Thoughts on "The Emperor of All Maladies" by Siddhartha Mukherjee

The Emperor of All Maladies is a comprehensive tale of cancer through history. The book unravels the mystery surrounding this malignant disease.

For a technologist who is a novice to human biology, the book provided a thorough and thoughtful perspective towards the ailment. The author states his motivation to write the book by providing alarming statistics of cancer and the need to understand the enemy in the fight against it.

My key takeaways from the book are:

  1. Prevention often precludes cure
  2. Availability of a cure does not imply biological understanding
  3. Palliative care is important
  4. The role of political activism in gathering monetary strength to a problem

Prevention precludes cure

The author dedicates a whole section towards this topic. He says that even before antibiotics were discovered hygiene played a crucial role in preventing bacterial diseases. Prevention is classified into two different types, primary prevention: preventing the onset of a disease, secondary prevention: intervening during the early onset of the disease to put an end. The author argues that breakthroughs and innovations in these directions often preclude cure and are of paramount importance in fighting a disease. The author tells the tale of carcinogens and the impact of the ban on tobacco in the fight against lung cancer. He also states the complexity of epidemiological studies in determining the causal effects on diseases. After the world war smoking was so ubiquitous that the correlation between smoking and lung cancer, is equally plausible compared to lung cancer and sitting. It took the determination of an epidemiologist who tracked the habits and deaths of doctors registered with NHS to prove the correlation. Richard Doll, one of the primary investigators saw a strong correlation and gave up his smoking habit midway through the study (Doll's initial objective of the study is to put an end to the speculation by disproving any correlation). The ban on tobacco products had a monumental affect on lung cancer. This takeaway is relevant as the world fights the novel corona-virus COVID-19.

Availability of a cure does not imply biological understanding

If you have ever seen me in real life you would notice multiple scars on my face. This is because I had a severe case of acne during my teens and the doctor suggested isotretinoin composed of cis-retinoic acid. When I was reading the book I learned about trans-retinoic acid as a targeted cure for Hers-2 activated breast cancer. While the biological role of trans-retinoic acid in combating Hers-2 activated cancer is understood, the same cannot be said for cis-retinoic acid in the treatment for acne. My acne subsided after therapy using isotretinoin but medicine cannot categorically explain the role of the drug in combating acne. The author provides an example of chemotherapy to highlight the same. Chemotherapy which is widely used as therapy for cancer is available long before the biology of cancer is understood (even before the probable causal candidates were identified). The author juxtaposes the importance of research in basic sciences with the criticality of understanding the ailment for discovering targeted medicine.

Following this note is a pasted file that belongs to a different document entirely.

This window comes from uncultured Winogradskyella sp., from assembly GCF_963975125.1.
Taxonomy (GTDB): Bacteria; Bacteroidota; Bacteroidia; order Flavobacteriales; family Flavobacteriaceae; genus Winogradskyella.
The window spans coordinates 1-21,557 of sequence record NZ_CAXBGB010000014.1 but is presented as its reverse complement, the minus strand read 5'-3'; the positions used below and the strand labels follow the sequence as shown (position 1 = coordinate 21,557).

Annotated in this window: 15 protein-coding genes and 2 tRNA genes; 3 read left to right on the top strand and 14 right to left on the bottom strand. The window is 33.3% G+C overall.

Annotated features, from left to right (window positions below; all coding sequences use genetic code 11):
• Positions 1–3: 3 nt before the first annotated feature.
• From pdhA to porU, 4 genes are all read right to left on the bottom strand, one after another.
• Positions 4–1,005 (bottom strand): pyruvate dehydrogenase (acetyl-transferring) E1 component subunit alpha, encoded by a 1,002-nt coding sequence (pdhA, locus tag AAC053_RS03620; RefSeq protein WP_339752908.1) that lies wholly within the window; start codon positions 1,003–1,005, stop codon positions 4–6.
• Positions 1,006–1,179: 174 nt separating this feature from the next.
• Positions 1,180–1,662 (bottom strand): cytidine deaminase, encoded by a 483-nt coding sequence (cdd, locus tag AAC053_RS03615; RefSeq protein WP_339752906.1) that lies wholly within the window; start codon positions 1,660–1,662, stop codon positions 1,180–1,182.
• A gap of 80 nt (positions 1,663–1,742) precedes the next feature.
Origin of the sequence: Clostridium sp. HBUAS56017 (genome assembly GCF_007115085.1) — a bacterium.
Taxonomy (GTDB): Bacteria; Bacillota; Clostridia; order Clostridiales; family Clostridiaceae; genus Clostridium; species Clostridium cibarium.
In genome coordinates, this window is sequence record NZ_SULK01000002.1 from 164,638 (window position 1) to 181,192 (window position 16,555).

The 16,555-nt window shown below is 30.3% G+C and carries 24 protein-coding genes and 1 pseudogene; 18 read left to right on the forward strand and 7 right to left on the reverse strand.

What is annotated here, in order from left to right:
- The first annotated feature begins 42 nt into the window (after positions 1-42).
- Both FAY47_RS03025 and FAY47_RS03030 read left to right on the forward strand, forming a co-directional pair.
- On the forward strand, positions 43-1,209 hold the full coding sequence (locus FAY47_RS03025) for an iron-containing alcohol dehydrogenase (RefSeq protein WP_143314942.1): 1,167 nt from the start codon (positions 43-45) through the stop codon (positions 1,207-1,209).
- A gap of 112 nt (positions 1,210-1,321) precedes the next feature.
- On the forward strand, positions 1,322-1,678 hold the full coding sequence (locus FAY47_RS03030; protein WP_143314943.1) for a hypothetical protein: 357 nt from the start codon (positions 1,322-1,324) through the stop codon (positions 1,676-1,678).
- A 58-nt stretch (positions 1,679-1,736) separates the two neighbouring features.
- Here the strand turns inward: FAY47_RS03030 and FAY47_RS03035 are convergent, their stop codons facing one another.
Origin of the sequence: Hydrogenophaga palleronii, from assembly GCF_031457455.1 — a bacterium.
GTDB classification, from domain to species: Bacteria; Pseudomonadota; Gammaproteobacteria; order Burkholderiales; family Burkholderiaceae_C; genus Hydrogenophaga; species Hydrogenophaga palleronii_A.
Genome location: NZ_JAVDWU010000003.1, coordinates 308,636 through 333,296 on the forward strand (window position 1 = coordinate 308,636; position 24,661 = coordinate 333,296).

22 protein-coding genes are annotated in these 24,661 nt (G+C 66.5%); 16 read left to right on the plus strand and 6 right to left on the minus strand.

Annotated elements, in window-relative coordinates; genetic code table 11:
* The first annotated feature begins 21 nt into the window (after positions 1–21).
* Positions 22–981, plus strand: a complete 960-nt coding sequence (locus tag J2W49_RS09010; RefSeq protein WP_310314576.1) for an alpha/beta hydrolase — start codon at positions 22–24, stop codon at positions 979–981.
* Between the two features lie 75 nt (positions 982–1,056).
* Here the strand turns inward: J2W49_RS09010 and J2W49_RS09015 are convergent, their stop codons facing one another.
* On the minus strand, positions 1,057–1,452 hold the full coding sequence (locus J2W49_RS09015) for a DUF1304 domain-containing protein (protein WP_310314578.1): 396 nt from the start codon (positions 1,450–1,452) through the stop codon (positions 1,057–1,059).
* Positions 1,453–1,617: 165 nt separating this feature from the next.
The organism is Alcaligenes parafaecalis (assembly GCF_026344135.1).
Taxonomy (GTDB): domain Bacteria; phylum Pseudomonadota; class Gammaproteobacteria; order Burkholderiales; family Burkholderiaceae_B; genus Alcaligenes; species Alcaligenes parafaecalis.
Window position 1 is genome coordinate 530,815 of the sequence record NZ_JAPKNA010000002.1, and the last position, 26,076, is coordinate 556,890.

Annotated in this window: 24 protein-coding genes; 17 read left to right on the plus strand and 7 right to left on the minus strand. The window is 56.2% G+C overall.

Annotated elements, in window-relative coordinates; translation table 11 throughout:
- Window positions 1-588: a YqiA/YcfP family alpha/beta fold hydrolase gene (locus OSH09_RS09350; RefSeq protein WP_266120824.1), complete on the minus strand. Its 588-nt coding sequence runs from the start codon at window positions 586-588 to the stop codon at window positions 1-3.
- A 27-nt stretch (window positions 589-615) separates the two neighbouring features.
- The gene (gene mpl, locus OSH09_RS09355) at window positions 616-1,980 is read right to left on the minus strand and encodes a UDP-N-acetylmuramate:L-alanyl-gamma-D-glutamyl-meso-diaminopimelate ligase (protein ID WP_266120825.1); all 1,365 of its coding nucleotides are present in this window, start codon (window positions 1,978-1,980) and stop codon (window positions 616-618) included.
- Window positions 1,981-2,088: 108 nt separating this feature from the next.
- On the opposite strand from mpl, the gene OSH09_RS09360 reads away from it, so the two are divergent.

Palliative care is important

Before reading this book if you have told me that you are taking a homeopathic medicine I would have a serious conversation with you to tell that its pseudoscience. Even though i haven't changed radically from the above thought process, the book made me re-think about placebos. The author talks about doctors who treat patients that give up on cancer (chemotherapy is an extremely painful process, some patients describe it as lava going through your veins), as failures. He condemns that thought process by giving an example of a patient whose daughter was unhappy with the strength of chemotherapy her mother was receiving for a mature stage liver cancer and requested to change the physician. The patient passed away in the end but the author wittily states that he is not sure whether the cure or the ailment killer her. Yeah, placebos do not treat underlying disease but in the absence of an alternative, its better than nothing. We could  argue that only when patients are ready to fight we can try novel therapies and validate the results, but it's ones personal choice. You cannot expect an ailing patient to be a guinea pig.

The role of political activism in gathering monetary strength to a problem

The author highlights the role and needs of political activism in bringing light towards the problem. He compares the funds allotted towards cancer research pre-Lasker(jimmy fund was $250,000) to the funds allocated after the establishment of the National Cancer Institute($1b). He also highlights the activism of tobacco companies in trying to evade the science that proves the correlation between cigarettes and lung cancer.

The book overall gives a very good overview of cancer while asking thought-provoking questions. It also gives a glimpse into the future of the disease using targeted drugs specific to a gene mutation that provides high specificity.

Surya Teja Palavalasa

Surya Teja Palavalasa

I'm Surya, currently working as site reliability engineer at My interests include building scalable, fault-tolerent, distributed systems, cryptography